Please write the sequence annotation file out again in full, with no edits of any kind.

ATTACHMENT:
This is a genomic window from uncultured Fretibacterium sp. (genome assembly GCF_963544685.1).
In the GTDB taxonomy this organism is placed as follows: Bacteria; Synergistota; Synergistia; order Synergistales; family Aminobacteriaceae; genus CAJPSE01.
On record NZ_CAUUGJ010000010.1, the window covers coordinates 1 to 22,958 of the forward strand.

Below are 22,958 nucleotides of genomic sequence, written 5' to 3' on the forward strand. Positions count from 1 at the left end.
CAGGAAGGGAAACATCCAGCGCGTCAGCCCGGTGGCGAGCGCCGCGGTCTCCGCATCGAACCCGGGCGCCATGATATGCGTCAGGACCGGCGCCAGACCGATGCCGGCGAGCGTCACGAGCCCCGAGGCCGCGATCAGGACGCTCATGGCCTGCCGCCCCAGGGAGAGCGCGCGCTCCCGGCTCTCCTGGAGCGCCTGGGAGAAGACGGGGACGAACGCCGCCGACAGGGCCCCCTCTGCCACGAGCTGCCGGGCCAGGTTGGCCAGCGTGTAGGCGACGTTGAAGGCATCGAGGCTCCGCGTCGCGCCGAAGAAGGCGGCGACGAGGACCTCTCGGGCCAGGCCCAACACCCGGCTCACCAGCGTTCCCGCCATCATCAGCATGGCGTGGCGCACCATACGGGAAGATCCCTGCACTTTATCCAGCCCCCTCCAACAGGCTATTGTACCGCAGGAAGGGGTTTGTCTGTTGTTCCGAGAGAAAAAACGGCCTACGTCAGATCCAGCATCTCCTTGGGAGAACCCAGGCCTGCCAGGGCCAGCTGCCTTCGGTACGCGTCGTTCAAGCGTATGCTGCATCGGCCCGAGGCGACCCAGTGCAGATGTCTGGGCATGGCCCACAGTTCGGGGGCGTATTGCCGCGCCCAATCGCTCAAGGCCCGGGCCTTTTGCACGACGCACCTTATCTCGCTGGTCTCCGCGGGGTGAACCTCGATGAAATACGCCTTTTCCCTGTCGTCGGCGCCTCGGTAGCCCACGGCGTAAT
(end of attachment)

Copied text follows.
This is a genomic window from uncultured Fretibacterium sp. (genome assembly GCF_963544685.1).
In the GTDB taxonomy this organism is placed as follows: Bacteria; Synergistota; Synergistia; order Synergistales; family Aminobacteriaceae; genus CAJPSE01.
On record NZ_CAUUGJ010000010.1, the window covers coordinates 1 to 22,958 of the forward strand.

Below are 22,958 nucleotides of genomic sequence, written 5' to 3' on the forward strand. Positions count from 1 at the left end.
CAGGAAGGGAAACATCCAGCGCGTCAGCCCGGTGGCGAGCGCCGCGGTCTCCGCATCGAACCCGGGCGCCATGATATGCGTCAGGACCGGCGCCAGACCGATGCCGGCGAGCGTCACGAGCCCCGAGGCCGCGATCAGGACGCTCATGGCCTGCCGCCCCAGGGAGAGCGCGCGCTCCCGGCTCTCCTGGAGCGCCTGGGAGAAGACGGGGACGAACGCCGCCGACAGGGCCCCCTCTGCCACGAGCTGCCGGGCCAGGTTGGCCAGCGTGTAGGCGACGTTGAAGGCATCGAGGCTCCGCGTCGCGCCGAAGAAGGCGGCGACGAGGACCTCTCGGGCCAGGCCCAACACCCGGCTCACCAGCGTTCCCGCCATCATCAGCATGGCGTGGCGCACCATACGGGAAGATCCCTGCACTTTATCCAGCCCCCTCCAACAGGCTATTGTACCGCAGGAAGGGGTTTGTCTGTTGTTCCGAGAGAAAAAACGGCCTACGTCAGATCCAGCATCTCCTTGGGAGAACCCAGGCCTGCCAGGGCCAGCTGCCTTCGGTACGCGTCGTTCAAGCGTATGCTGCATCGGCCCGAGGCGACCCAGTGCAGATGTCTGGGCATGGCCCACAGTTCGGGGGCGTATTGCCGCGCCCAATCGCTCAAGGCCCGGGCCTTTTGCACGACGCACCTTATCTCGCTGGTCTCCGCGGGGTGAACCTCGATGAAATACGCCTTTTCCCTGTCGTCGGCGCCTCGGTAGCCCACGGCGTAAT